Photo credit: 5 de Septiembre
At WoWCuba we relish travelling backroads and would take a meandering scenic route over a boring highway any day. Having spent over a ¼ century criss-crossing Cuba on bicycles, motorcycles, in cars, buses, trains, antique motorcycles and airplanes we sometimes find there are fewer and fewer places in this marvelous land that we’ve not yet had the opportunity to explore. That often leads us to seek out some of the more obscure reference points and research their viability as destinations to share with privileged WoWCuba travelers. This past weekend led us to the Ecotur offices in Cienfuegos where we had the distinct pleasure of meeting a seasoned veteran in nature tourism and sharing an interesting exchange with him about a variety of activities under development in south central Cuba, one of which is the Martin Infierno Cave. The cave, first discovered in Cumanayagua in 1967 and declared National Monument in 1990, features one of the largest stalagmites in the world (over 67 meters, or almost as high as a 20-story building). It is situated 650 meters above sea level, 793 meters long, and reaches 197 meters in depth. Until recently visits were mainly underground and uncontrolled, resulting in some neglect and human-inflicted damage to the natural treasure.
Photo Credit: CubaDebate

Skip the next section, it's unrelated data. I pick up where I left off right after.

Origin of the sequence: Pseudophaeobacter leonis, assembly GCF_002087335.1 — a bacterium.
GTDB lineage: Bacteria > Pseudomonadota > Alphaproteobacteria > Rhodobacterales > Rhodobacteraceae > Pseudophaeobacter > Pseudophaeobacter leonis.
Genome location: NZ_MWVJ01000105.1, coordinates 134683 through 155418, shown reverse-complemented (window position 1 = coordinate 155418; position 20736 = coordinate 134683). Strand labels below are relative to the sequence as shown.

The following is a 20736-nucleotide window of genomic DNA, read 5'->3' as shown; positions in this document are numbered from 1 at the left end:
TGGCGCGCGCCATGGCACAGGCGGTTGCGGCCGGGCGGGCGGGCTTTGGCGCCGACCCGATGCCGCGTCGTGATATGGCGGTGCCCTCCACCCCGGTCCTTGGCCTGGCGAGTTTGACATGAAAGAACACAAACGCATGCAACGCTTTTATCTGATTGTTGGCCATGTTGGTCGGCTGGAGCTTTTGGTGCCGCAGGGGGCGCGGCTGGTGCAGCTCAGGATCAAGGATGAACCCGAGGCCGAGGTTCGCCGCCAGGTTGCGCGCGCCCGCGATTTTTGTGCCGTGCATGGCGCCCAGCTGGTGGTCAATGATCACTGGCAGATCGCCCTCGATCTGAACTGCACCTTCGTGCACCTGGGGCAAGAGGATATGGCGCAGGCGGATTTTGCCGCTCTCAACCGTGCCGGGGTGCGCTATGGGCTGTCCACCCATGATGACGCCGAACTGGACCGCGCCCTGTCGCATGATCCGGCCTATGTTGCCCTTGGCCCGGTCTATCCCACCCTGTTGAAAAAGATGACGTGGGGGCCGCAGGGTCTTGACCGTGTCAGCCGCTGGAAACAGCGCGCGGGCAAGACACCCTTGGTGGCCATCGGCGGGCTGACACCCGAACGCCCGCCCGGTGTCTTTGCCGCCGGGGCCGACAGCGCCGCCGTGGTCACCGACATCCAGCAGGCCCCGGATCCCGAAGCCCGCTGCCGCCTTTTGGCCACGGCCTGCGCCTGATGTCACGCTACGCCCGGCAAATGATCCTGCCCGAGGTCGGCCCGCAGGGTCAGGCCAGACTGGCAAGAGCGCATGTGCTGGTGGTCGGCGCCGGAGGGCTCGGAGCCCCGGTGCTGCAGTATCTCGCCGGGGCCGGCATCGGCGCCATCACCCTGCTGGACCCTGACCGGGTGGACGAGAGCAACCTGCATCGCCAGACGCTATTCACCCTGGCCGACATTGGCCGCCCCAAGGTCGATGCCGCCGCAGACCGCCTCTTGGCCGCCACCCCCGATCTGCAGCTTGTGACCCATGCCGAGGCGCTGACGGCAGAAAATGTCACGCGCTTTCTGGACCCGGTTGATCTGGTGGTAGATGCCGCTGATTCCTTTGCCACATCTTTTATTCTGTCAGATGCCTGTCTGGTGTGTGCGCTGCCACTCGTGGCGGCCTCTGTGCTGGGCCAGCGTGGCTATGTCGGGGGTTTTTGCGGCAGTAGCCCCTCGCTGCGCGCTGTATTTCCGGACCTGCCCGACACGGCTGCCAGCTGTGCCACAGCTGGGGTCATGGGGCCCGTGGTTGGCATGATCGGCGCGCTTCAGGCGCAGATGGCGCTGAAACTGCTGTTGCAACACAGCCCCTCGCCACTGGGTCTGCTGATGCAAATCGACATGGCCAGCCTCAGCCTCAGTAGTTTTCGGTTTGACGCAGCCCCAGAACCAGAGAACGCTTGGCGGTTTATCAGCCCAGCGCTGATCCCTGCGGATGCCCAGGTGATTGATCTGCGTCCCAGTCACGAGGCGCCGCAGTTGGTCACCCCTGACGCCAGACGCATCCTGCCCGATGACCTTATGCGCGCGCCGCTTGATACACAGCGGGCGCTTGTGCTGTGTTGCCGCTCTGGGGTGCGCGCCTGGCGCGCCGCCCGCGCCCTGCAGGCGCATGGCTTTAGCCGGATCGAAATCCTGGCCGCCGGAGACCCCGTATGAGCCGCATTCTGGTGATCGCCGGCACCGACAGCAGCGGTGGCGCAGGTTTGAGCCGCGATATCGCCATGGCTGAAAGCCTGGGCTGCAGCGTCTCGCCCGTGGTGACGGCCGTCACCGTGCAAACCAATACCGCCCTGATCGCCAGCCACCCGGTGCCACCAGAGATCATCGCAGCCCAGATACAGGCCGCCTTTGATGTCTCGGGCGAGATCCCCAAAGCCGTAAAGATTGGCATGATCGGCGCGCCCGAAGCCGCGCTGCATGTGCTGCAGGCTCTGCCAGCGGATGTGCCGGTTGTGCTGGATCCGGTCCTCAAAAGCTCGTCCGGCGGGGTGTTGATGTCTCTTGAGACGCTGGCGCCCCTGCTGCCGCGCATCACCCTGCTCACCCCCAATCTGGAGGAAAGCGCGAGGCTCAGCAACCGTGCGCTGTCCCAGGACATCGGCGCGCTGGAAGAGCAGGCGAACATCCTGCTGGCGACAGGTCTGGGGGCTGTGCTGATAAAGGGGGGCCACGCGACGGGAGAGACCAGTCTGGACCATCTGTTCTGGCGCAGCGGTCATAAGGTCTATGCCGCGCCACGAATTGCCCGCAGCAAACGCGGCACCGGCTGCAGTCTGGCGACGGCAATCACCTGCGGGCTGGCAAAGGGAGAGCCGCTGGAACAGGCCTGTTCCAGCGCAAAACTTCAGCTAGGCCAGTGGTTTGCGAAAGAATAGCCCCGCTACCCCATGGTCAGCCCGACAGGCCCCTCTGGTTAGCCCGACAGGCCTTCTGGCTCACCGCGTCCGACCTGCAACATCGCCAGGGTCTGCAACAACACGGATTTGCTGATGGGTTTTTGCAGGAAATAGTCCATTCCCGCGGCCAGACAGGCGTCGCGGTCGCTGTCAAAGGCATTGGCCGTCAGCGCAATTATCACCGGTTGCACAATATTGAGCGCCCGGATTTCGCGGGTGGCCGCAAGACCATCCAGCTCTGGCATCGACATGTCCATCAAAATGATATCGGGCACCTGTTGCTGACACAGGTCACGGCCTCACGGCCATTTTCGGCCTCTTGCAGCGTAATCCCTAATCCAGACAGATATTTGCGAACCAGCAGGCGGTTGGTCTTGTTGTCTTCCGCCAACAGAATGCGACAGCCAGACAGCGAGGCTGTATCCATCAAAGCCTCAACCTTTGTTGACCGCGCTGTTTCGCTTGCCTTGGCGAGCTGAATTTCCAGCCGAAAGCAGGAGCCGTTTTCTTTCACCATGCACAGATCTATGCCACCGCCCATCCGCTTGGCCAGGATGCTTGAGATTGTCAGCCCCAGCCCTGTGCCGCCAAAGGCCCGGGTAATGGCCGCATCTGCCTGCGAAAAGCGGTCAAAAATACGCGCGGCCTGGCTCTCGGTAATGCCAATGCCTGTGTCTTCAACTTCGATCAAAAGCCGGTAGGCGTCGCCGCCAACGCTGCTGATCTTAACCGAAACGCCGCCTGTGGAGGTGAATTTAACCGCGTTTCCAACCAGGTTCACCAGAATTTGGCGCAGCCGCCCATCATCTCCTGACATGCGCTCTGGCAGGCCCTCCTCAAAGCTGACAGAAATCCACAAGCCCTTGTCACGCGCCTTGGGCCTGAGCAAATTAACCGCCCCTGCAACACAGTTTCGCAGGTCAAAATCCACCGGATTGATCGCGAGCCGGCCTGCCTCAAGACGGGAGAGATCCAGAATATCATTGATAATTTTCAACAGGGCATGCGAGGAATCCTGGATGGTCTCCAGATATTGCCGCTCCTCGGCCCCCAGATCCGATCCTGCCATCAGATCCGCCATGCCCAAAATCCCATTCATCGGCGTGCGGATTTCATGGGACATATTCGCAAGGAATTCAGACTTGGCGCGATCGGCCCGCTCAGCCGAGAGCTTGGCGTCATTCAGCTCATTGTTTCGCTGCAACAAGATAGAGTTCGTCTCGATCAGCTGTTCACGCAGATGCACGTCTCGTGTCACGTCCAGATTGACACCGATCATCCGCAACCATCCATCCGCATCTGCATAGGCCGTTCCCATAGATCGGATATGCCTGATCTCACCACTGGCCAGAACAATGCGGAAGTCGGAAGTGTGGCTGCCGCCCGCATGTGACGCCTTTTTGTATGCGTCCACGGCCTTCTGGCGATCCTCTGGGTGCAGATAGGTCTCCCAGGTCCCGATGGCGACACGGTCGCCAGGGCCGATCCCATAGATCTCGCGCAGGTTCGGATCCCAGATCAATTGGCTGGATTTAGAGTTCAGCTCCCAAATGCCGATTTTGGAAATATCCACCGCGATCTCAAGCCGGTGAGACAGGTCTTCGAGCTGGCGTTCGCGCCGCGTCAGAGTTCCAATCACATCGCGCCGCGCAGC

To our great pleasure, we discovered that Cuban authorities have assigned a ranger/guard to discourage illegal visitation, and assign fines to trespassers. Ecotur reports they now have authorization (for bats, etc) from Cuban Public Health authorities and are working on infrastructure for official excursions to the natural wonder. They expect to finally be able to launch that product, including in the first stage, visits to 2 of its 4 caverns by next spring. In a second phase they hope to be able to introduce safe walkways to minimize damage to the cave’s interior, and eventually allow access to the chamber housing the main attraction, the huge stalagmite.
Note there are several less-than-responsible websites and mass tourism marketing machines out there currently indiscriminately promoting this cave as if it were a legitimate tourist destination, when in fact the National System of Protected Areas (SNAP) clearly indicates that unauthorized and unofficial visits are still prohibited. To preserve the integrity of natural treasures such as this one, WoWCuba strongly urges all responsible travelers to respect local regulations while traveling in Cuba, and be informed of which areas are authorized for visits.
Tread lightly and leave only footprints behind. And a word to some of the newbie tour operators in Cuba: Don’t be tempted to capitalize on Cuba’s natural resources until Cuban authorities have duly researched and authorized activities for visitors to these unique and fragile sites. They will have trained guides to escort visitors and ensure that they are preserved for future generations to contemplate and study.